Tuesday, September 29, 2015

BACK TO WORK

I have a student who was in the Carol Carter workshop with me back in spring of 2014.  She asked if we could do Carol's bicycle painting again because she wasn't happy with the way her first effort turned out.




So that's what Tuesday's lesson was about...


This is a photo taken at that workshop.  Carol had drawn out the bicycle on the watercolor paper, using the photo of her original painting above, and was ready to add the misket to block out the whites before putting down juicy wet color.

After that, the color goes on wet paper all around the bicycle in Aureolin Yellow and Shadow Violet to the outside edges, letting the paint merge.  Then paint the bicycle when the first wash around it has dried. 




This is my latest version to share with the class.  At this stage, the misket is still on and just Hansa Yellow Light + Shadow Violet were painted wet-in-wet on the paper and are drying.  










This was one of Carol's bicycles from the workshop, almost finished.








The trick is to make the shadow pretty but not too much red or it looks like someone was killed on the bicycle and bled out!!  (That's what my student said her first effort looked like.)





I reminded them that this is a copy of one of Carol's paintings using her photo - so no selling anywhere or putting in a show, but they can use it for their own home or give it away to a friend.  (I always tell my students the rules because it seems a lot of people don't know it (or that's their excuse). 

I was just looking on Etsy recently and saw an "artist" who splatters watercolor paint over prints of the Beatles and other famous folks and sells them.  The prints are just printed from photos of the Beatles taken in the past - not her photos or drawings.  I am no longer surprised that people still think photos are ok to steal and use.)





Here is my version from the workshop, finished at home while waiting for the other version to dry.  So the students will have the drawing and the 2 versions I've done as guides to help them along - plus what I remember from the workshop.  I've taken 3 workshops from Carol Carter and have learned something in each one.  I will never paint like her or have her bold color sense, but it's fun to add some extra techniques and tricks and colors (I always pick up a new color or two from a workshop) to your own style and techniques.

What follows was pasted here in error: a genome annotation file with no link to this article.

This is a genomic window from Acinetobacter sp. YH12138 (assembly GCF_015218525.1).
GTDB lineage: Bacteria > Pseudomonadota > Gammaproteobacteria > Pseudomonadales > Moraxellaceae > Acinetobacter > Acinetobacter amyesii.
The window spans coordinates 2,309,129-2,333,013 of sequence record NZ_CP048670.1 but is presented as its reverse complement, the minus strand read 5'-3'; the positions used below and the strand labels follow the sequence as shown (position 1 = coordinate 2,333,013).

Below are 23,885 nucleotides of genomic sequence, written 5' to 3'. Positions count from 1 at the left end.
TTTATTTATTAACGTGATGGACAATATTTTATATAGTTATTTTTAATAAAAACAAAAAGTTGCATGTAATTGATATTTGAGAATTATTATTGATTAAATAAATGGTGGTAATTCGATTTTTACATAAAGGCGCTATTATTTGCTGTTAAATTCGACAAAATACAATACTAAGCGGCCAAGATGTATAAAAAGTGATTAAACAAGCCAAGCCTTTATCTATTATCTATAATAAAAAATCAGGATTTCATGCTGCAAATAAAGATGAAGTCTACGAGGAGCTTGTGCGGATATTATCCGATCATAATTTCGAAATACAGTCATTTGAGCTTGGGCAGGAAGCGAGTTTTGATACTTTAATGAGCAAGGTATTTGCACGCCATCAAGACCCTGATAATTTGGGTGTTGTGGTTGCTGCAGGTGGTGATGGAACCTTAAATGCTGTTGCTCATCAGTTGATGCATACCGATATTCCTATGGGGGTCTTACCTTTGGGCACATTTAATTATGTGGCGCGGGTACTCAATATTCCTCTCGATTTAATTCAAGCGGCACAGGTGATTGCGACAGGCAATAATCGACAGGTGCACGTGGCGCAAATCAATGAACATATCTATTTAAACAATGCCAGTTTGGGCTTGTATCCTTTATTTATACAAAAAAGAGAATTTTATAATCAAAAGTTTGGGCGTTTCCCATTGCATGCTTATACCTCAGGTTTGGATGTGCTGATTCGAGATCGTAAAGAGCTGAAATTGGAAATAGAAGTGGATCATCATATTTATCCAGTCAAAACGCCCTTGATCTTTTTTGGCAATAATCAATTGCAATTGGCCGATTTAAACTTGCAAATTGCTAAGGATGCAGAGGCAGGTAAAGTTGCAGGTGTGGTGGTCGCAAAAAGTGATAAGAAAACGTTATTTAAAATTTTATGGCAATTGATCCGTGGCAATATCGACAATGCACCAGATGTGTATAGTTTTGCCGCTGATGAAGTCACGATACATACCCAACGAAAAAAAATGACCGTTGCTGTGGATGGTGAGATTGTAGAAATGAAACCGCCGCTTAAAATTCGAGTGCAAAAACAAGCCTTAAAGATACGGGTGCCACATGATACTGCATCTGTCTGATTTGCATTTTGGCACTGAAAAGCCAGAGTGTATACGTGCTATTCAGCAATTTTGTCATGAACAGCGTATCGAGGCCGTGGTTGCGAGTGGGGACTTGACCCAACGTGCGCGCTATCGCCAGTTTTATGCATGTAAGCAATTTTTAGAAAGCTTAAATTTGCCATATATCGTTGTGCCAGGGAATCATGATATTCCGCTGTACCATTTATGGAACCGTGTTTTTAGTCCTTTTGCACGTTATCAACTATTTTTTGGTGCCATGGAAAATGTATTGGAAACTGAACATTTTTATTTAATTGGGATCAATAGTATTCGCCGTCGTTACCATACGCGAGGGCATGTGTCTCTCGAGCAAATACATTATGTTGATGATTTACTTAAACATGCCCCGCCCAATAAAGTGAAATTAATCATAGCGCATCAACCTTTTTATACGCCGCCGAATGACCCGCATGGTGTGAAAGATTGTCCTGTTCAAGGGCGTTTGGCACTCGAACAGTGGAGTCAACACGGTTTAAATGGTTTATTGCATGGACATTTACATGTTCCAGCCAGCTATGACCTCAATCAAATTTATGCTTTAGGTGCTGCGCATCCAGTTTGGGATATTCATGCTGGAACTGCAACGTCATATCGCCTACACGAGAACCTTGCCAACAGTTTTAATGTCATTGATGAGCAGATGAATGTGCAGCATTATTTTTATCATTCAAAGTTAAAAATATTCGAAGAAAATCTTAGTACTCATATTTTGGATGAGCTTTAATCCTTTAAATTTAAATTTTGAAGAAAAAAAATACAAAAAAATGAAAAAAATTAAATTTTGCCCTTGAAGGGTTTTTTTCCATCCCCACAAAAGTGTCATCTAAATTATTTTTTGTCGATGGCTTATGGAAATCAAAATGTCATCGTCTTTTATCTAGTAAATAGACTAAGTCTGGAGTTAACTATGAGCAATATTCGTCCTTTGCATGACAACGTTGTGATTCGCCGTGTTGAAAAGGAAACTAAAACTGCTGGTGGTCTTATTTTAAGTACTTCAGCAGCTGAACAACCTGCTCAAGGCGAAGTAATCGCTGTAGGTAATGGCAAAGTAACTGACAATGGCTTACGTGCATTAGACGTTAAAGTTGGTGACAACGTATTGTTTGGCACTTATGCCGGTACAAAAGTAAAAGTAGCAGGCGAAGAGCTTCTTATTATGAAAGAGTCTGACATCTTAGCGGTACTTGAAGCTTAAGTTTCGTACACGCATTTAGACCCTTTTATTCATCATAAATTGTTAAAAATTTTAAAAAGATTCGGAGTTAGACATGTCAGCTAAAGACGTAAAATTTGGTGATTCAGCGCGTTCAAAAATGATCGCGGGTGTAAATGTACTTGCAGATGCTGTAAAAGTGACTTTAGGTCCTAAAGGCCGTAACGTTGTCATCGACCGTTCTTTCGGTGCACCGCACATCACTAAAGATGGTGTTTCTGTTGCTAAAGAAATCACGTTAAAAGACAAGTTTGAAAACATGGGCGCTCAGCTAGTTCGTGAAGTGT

Remember, we want to paint like - US!  We just want to know how to do all the things we run into with watercolor.  And we want to have the best paints and paper and brushes, of course! ha ha

  

7 comments:

Deborah Nolan said...

Dear Rhonda- love your version of this photo. Good reminders too to use one's own photos or at least get permission to usr someone else's. Had to smile at your student thinking the red might look someone had been killed on bicycle. Thank you always for your insight. Hugs

Sadami said...

Rhonda, your last sentence has the key point as well as the technical stuff. Go, go, Rhonda!! Cheers, Sadami

Jennifer Rose Phillip said...

a lot of people don't care about copyright rights, sometimes its just lack of knowledge but sadly a lot of the time people just don't see a problem with selling copies or photos they didn't take :/

E.M. Corsa said...

Excellent post Rhonda. And thank you for talking about Copyright issues and photographs. I see so many artists using photos they like, copying them exactly, selling them and churning out another one. I too have seen them entered in shows. So again, thanks for doing your part to educate everyone.

RH Carpenter said...

Thanks, Debbie, Sadami, Jennifer Rose and Elizabeth. I cannot believe anyone can claim "I didn't know" when they copy someone else's work or photo. But it still happens. I have seen paintings in shows (locally) that were painted from photos on calendars!

Caroline Simmill said...

Your painting is lovely Rhonda I love the bright light and pretty colours you are using.

RH Carpenter said...

Thanks, Caroline. We will finish our bicycles next class and I think the students will be pleased.